Exceeding the Limits of Reconciliation: ‘Decolonial Aesthetic Activism’ in the Artwork of Canadian Artist Meryl McMaster

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Allyson Green


In this paper I consider whether, and if so how artistic creative uncertainty can facilitate processes of imagining new relationships between Indigenous peoples and settlers. Canada’s Truth and Reconciliation Commission’s model of reconciliation seems to promise improved Indigenous/settler relationships, yet many Indigenous scholars and allies question the efficacy of it as an approach to expedite relationship-building. For that reason, Indigenous critics like David Garneau suggest that alternate methods be deployed such as ‘decolonial aesthetic activism’ in order to build relationships that exceed the limits of reconciliation. Within this model, ambiguous, discordant, and indigestible artworks operate as one method by which we/settlers can become aware of how we are implicated in the structures of settler colonialism. I apply Garneau’s theory by conducting a close reading of the performative self-portraits by Meryl McMaster. My analysis reveals that art can put forward critiques of settler colonialism that unsettle assumptions, thereby creating new spaces for us to imagine worlds otherwise. Accordingly, I argue that McMaster’s art does have the potential to exceed the limits of reconciliation and conclude that critical engagement with her photographs is an important first step in the process that is decolonization, a process that exceeds the limits of reconciliation.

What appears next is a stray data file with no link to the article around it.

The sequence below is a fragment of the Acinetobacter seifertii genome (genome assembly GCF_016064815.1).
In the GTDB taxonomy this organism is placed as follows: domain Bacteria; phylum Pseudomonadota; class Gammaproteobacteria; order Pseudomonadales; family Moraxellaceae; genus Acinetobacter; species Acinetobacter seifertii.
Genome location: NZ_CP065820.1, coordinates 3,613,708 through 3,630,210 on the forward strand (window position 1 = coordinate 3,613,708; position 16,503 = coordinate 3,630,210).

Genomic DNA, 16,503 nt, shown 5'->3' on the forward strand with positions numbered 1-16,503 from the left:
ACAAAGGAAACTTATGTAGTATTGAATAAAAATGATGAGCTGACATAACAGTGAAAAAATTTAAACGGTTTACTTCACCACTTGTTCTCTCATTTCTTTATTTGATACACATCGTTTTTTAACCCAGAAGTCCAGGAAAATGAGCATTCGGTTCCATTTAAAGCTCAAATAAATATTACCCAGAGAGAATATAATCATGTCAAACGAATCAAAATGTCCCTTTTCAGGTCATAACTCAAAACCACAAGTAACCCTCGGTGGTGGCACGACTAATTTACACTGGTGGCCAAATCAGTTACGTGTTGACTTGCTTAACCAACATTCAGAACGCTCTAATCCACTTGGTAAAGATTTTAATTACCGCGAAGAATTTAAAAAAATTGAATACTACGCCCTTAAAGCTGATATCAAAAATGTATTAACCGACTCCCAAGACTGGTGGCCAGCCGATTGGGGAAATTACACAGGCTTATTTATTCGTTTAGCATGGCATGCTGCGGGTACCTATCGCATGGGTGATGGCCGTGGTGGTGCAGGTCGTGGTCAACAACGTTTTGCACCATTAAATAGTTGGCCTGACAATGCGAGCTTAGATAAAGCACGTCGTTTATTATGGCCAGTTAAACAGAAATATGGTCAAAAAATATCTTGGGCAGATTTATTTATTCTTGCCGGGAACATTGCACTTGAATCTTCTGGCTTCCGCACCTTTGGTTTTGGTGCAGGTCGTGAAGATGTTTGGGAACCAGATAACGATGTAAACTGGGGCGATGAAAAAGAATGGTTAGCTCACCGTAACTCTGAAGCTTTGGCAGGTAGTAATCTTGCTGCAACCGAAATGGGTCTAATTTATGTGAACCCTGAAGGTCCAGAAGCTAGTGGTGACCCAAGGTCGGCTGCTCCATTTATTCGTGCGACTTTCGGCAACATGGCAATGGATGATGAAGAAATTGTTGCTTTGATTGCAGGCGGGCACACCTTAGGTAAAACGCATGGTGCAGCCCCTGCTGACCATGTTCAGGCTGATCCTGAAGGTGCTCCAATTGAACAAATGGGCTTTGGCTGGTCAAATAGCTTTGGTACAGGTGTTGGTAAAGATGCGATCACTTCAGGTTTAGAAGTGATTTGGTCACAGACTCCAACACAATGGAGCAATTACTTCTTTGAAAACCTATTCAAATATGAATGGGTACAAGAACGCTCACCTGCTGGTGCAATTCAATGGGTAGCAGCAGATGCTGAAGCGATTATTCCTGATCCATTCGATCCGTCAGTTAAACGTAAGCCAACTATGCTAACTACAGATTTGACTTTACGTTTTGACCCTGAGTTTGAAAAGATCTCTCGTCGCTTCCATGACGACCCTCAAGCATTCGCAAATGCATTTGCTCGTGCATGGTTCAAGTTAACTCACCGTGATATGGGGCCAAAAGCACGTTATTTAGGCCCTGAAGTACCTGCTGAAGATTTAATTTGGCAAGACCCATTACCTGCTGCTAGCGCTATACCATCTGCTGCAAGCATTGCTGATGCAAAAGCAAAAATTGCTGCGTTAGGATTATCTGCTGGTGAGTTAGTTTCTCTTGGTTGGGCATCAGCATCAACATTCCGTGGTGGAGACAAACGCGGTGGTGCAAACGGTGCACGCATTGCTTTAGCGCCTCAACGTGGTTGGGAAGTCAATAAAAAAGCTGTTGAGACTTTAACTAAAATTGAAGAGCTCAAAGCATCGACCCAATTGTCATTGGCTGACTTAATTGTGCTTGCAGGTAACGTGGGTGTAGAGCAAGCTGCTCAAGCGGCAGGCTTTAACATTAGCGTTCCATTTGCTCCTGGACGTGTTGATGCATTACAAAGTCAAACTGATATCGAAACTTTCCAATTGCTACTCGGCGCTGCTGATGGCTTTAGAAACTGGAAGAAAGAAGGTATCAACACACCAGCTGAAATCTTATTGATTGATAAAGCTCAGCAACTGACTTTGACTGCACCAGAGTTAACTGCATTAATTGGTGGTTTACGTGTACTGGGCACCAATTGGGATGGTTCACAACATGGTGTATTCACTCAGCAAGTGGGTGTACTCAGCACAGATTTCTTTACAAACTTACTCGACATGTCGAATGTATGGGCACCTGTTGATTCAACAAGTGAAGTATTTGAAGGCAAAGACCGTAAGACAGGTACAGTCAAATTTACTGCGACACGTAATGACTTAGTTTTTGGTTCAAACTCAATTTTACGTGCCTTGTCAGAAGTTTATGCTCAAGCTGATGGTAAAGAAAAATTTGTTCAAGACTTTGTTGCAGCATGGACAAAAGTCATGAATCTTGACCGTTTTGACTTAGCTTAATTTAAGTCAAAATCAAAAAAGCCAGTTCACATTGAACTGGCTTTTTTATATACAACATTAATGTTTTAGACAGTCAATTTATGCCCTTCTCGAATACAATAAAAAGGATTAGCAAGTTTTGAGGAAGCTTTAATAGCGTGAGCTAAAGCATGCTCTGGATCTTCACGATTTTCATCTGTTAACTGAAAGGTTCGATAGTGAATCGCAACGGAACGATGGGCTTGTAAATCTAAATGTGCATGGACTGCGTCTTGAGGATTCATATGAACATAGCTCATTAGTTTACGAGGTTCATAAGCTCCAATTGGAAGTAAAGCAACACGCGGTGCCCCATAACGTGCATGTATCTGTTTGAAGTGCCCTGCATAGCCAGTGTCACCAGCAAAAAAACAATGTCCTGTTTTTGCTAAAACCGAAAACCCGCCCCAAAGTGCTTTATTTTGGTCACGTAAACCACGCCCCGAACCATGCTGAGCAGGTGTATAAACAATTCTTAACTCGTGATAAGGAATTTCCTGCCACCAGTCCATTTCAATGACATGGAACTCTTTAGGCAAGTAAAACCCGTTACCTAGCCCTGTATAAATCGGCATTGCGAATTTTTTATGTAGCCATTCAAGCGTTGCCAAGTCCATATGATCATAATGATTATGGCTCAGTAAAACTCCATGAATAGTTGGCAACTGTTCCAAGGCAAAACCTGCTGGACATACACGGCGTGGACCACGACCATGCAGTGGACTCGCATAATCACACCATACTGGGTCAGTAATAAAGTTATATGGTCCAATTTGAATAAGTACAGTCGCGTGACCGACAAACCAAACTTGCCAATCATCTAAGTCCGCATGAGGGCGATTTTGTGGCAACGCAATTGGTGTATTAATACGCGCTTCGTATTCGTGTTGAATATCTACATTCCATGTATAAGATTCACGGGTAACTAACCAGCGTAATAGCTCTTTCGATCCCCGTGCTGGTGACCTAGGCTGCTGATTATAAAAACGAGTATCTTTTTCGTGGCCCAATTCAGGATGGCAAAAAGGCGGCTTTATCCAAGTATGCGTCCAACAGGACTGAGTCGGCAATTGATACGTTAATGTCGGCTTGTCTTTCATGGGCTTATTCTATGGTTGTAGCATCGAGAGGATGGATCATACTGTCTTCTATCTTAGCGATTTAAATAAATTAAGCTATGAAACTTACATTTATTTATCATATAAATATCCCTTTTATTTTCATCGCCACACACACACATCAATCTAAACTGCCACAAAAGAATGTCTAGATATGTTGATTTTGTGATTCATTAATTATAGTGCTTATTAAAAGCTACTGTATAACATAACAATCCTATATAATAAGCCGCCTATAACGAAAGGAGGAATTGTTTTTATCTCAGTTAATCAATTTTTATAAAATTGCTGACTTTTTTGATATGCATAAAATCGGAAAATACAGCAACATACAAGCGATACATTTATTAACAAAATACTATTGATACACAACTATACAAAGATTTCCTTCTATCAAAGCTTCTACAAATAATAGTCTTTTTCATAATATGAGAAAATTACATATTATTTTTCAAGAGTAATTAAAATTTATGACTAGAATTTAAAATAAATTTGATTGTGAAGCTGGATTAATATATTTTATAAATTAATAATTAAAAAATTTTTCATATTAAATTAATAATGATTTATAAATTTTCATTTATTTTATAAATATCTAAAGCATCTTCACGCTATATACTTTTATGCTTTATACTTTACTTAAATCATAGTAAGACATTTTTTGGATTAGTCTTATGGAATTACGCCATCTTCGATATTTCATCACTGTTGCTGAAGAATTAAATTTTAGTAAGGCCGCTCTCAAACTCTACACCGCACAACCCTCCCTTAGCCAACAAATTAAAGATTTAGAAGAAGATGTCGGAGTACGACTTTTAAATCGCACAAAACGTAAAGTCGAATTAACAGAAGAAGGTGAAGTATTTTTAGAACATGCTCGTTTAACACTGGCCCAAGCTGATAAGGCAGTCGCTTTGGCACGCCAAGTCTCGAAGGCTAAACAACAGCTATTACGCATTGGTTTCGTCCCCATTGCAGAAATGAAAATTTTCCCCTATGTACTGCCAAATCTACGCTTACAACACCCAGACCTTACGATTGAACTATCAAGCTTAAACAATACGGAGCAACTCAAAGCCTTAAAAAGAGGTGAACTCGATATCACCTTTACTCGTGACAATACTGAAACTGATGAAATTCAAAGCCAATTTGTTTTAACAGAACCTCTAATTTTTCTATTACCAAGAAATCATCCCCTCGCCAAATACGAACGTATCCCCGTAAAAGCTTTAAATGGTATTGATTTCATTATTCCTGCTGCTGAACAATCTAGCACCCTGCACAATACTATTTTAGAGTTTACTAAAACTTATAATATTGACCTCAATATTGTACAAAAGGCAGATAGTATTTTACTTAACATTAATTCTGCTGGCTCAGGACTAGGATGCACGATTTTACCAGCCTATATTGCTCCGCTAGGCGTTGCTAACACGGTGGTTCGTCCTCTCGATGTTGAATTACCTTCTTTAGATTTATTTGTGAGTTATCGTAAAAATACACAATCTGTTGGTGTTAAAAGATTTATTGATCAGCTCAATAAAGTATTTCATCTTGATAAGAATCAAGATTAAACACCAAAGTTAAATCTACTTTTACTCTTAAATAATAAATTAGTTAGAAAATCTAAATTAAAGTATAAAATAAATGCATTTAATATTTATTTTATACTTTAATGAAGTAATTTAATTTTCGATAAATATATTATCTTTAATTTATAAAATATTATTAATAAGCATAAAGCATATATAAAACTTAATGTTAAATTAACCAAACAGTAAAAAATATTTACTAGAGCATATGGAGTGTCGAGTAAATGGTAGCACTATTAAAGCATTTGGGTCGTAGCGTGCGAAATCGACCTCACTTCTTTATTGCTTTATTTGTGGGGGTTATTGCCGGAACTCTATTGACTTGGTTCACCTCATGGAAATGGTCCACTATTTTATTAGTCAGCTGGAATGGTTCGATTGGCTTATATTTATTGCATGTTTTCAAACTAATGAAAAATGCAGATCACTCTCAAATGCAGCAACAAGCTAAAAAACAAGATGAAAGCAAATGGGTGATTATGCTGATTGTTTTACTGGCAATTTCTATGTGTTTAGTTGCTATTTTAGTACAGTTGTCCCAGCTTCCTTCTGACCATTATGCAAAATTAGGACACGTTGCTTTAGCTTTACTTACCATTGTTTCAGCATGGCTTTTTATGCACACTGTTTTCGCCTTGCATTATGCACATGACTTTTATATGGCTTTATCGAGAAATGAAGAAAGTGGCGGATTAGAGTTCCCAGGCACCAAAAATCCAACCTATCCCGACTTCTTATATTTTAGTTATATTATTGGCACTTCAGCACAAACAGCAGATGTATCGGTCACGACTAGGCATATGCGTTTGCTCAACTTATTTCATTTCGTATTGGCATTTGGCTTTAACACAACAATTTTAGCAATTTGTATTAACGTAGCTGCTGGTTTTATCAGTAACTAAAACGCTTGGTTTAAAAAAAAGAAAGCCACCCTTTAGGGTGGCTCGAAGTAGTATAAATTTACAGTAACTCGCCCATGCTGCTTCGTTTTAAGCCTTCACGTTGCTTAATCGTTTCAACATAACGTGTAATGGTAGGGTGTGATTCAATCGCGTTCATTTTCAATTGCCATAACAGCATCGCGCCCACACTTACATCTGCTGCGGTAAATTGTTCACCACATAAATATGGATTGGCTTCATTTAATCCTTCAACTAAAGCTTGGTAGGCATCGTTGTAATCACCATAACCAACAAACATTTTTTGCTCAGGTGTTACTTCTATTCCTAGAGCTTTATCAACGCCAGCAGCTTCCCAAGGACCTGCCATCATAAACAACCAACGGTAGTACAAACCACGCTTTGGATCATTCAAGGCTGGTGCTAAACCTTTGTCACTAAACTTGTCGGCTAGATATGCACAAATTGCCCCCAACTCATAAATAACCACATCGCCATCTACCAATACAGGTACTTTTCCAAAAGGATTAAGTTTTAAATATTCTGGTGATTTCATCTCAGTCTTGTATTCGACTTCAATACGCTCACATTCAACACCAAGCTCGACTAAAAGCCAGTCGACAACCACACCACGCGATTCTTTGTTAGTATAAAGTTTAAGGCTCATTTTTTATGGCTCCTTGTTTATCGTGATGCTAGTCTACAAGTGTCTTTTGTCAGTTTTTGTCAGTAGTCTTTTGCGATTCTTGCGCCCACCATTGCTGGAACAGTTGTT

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Author Biography

Allyson Green, Carleton University

Allyson Green is currently a PhD student at Carleton University in the School of Indigenous and Canadian Studies. Her research explores ways to build new relationships between settlers and Indigenous peoples in Canada through the arts.